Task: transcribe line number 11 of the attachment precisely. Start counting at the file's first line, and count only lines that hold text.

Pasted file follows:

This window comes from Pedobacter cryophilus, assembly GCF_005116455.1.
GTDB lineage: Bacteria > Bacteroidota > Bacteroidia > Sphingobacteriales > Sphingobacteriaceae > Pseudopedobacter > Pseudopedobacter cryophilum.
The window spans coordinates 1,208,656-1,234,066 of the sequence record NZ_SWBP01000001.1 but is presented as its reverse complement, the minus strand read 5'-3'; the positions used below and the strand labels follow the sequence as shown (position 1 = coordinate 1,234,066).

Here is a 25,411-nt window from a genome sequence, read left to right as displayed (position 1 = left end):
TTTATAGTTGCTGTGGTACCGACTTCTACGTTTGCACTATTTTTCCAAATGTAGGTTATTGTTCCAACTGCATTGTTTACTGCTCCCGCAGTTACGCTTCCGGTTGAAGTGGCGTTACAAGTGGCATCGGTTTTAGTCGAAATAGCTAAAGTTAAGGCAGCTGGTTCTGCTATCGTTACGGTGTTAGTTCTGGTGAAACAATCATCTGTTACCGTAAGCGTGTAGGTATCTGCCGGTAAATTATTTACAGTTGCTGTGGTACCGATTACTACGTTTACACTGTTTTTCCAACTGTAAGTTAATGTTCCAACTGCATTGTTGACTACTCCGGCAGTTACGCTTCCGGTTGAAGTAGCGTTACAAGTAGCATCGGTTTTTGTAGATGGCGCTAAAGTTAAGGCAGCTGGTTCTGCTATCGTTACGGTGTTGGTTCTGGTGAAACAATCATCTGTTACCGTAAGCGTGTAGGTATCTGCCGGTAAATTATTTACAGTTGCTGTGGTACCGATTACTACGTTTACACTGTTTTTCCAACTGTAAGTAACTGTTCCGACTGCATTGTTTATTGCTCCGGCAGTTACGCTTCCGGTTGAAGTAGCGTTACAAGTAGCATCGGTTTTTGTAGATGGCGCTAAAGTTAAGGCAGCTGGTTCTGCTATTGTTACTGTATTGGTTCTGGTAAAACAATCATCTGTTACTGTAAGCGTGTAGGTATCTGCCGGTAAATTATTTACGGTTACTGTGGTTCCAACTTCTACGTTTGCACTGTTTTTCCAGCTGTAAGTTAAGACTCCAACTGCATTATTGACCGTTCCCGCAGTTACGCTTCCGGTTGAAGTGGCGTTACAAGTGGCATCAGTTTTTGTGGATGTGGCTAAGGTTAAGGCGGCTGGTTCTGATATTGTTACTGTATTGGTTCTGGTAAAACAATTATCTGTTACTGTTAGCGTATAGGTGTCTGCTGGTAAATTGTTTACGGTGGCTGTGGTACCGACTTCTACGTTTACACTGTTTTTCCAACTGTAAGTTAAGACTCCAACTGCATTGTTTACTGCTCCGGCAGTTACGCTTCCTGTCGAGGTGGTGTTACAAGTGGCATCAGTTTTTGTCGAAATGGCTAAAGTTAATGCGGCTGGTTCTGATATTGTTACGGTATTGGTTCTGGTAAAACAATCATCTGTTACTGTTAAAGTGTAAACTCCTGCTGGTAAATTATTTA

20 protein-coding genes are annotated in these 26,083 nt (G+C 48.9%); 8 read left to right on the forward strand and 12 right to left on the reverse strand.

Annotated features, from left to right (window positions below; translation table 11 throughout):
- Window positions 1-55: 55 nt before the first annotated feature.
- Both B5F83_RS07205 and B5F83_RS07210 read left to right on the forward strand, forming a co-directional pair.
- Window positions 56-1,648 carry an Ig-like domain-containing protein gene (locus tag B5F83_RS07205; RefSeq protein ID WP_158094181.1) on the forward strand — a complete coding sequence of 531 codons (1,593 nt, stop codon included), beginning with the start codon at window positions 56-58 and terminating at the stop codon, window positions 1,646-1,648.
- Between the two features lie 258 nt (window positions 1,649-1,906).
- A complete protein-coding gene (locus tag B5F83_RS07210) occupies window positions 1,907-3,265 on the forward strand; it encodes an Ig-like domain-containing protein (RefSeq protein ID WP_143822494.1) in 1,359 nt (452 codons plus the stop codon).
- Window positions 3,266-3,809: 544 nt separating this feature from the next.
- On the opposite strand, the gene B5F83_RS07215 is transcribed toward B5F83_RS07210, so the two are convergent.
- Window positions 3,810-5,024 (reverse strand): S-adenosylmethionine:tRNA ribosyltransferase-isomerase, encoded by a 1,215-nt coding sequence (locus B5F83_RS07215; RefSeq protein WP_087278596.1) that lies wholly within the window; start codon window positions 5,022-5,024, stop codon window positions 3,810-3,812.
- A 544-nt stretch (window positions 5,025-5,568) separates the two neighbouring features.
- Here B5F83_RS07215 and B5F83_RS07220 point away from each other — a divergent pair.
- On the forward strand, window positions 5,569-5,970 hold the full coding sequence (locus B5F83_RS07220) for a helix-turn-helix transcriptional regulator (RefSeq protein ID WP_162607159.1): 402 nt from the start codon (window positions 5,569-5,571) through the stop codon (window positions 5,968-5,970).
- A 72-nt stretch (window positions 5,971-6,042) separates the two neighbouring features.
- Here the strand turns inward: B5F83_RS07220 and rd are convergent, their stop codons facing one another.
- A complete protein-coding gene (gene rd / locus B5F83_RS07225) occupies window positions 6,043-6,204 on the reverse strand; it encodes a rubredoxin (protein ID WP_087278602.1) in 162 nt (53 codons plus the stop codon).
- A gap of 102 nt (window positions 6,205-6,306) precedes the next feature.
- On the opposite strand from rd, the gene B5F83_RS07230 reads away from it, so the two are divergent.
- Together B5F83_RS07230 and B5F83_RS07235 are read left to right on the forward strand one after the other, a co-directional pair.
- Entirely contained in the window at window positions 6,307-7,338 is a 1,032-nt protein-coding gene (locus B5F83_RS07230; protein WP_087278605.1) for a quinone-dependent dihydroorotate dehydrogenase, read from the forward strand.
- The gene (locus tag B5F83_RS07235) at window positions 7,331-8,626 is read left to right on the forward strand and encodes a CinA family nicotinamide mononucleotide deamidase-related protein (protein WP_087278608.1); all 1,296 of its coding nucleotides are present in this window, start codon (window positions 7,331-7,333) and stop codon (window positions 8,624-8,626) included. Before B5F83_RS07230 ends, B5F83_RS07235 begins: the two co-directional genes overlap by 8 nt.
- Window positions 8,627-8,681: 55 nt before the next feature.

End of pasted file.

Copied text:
- Between the two features lie 258 nt (window positions 1,649-1,906).